# Confusion on Mean Squared Error for Regression

In common statistical textbooks' linear regression topic, Mean Squared Error is often defined as $$MSE = \dfrac{(y-\hat{y})^T(y-\hat{y})}{n-p} = \dfrac{RSS}{n-p}$$ where the $$y$$ and $$\hat{y}$$ is a column vector containing each y and its predicted values respectively, RSS is the residual sum of squares, and n is the number of training samples, p being the number of variables including the intercept term. It can be shown that this definition of MSE is the unbiased estimator of the variance of the error term $$\varepsilon$$.

Now, the question comes, in Python's sklearn, or in fact in most ML books, MSE is just simply defined as the more intuitive (at least for me) $$MSE = \dfrac{RSS}{n}$$

Although one can argue as $$n \to \infty$$, both MSE converges to the same values. But I still get very confused over which one to use and why the difference? If someone can link me or explain to me it would be great; I tried searching but I dont see a common answer.

• Two points worth mentioning are 1) when you optimize the loss function to get parameter estimates, both denominators result in the same value that minimizes the loss (as does straight residual sum of squares) and 2) if you want to compare models to see which is performing better, as long as you use the same denominator for evaluating each model, it doesn't matter what denominator you use (again, RSS is adequate for this task, too).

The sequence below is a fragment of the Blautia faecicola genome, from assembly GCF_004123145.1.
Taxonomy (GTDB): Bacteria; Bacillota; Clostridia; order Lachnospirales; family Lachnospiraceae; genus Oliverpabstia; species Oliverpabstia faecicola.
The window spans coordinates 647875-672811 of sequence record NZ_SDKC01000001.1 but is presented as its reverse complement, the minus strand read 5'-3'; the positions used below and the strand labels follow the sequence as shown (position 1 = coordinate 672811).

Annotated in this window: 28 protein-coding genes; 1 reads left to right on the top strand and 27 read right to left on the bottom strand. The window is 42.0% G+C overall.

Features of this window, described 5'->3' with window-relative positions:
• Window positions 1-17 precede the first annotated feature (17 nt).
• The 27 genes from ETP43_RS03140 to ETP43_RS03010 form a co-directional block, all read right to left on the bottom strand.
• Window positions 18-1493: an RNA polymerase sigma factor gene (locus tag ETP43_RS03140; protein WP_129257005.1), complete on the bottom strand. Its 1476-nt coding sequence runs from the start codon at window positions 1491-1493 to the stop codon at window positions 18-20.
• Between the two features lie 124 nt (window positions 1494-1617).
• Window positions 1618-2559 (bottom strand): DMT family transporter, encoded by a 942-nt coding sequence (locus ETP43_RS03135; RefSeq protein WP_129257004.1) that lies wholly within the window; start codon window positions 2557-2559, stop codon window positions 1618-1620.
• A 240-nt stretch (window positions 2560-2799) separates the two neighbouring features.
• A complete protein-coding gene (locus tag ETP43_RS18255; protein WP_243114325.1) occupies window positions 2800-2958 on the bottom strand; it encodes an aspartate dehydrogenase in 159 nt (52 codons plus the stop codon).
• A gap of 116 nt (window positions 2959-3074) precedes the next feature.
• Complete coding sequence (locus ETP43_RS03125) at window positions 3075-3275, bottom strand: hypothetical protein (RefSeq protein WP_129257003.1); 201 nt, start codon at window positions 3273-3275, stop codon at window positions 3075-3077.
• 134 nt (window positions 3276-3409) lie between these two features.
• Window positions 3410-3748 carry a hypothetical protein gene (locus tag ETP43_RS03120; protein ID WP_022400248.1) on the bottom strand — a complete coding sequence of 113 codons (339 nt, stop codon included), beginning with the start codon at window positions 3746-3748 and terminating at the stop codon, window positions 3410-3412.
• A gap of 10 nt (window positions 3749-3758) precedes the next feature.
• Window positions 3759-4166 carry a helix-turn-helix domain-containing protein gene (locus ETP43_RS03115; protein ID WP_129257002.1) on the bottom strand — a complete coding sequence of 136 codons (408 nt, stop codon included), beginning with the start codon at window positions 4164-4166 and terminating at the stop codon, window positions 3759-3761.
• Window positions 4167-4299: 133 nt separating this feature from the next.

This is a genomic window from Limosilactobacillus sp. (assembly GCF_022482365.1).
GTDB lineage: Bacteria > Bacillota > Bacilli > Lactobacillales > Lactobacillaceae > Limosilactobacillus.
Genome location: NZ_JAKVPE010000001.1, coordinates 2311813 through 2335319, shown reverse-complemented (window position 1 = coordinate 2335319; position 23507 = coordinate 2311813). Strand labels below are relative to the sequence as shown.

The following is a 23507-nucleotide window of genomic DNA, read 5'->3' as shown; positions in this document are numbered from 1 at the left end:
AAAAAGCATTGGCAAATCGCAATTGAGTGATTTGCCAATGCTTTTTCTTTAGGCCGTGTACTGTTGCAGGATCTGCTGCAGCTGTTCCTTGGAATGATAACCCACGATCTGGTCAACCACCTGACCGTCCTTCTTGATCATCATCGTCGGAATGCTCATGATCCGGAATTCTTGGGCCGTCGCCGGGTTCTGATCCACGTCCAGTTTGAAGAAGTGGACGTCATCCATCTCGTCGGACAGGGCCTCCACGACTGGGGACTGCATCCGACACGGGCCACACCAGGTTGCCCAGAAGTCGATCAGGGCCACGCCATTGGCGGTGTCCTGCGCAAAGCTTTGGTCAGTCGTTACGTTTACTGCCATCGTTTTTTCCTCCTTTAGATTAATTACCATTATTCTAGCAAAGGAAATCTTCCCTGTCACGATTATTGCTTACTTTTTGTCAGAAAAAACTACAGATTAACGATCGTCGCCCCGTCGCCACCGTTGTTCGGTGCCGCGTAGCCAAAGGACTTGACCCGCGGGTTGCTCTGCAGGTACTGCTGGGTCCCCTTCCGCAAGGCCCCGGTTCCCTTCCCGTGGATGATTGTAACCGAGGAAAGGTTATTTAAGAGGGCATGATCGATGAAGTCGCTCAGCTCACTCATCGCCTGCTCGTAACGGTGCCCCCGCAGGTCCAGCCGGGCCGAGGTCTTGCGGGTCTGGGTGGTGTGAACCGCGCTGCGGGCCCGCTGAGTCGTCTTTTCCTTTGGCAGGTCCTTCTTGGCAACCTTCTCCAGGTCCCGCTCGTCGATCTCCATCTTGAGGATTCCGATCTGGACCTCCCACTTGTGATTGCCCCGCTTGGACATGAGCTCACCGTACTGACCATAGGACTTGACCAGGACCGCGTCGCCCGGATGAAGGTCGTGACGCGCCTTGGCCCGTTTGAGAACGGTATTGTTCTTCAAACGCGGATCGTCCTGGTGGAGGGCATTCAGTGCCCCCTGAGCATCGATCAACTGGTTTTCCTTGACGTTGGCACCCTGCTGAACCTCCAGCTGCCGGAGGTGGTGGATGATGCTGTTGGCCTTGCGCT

– Dave
Feb 6, 2020 at 18:57

The formula that divides by $$n-p$$ is an estimator for unbiased mean squared error for regression, where you divide by the degrees of freedom. Imagine you would like to compare results returned by different machine learning algorithms, in many cases it would be hard to say what does exactly $$p$$ is, and for some models, like non-parametric models, or neural networks, $$n-p$$ could go all the way down to zero, or get negative, so this wouldn't have much sense. That is why in machine learning we use the simplified version, that works no matter what algorithms do you compare with each other.
• @nan it depends what you mean by "correct". In ML you focus on train/validation/test performance, dividing by $n$ is fine for this purpose. If you want to read about the differences between stats vs ML, check stats.stackexchange.com/questions/6/…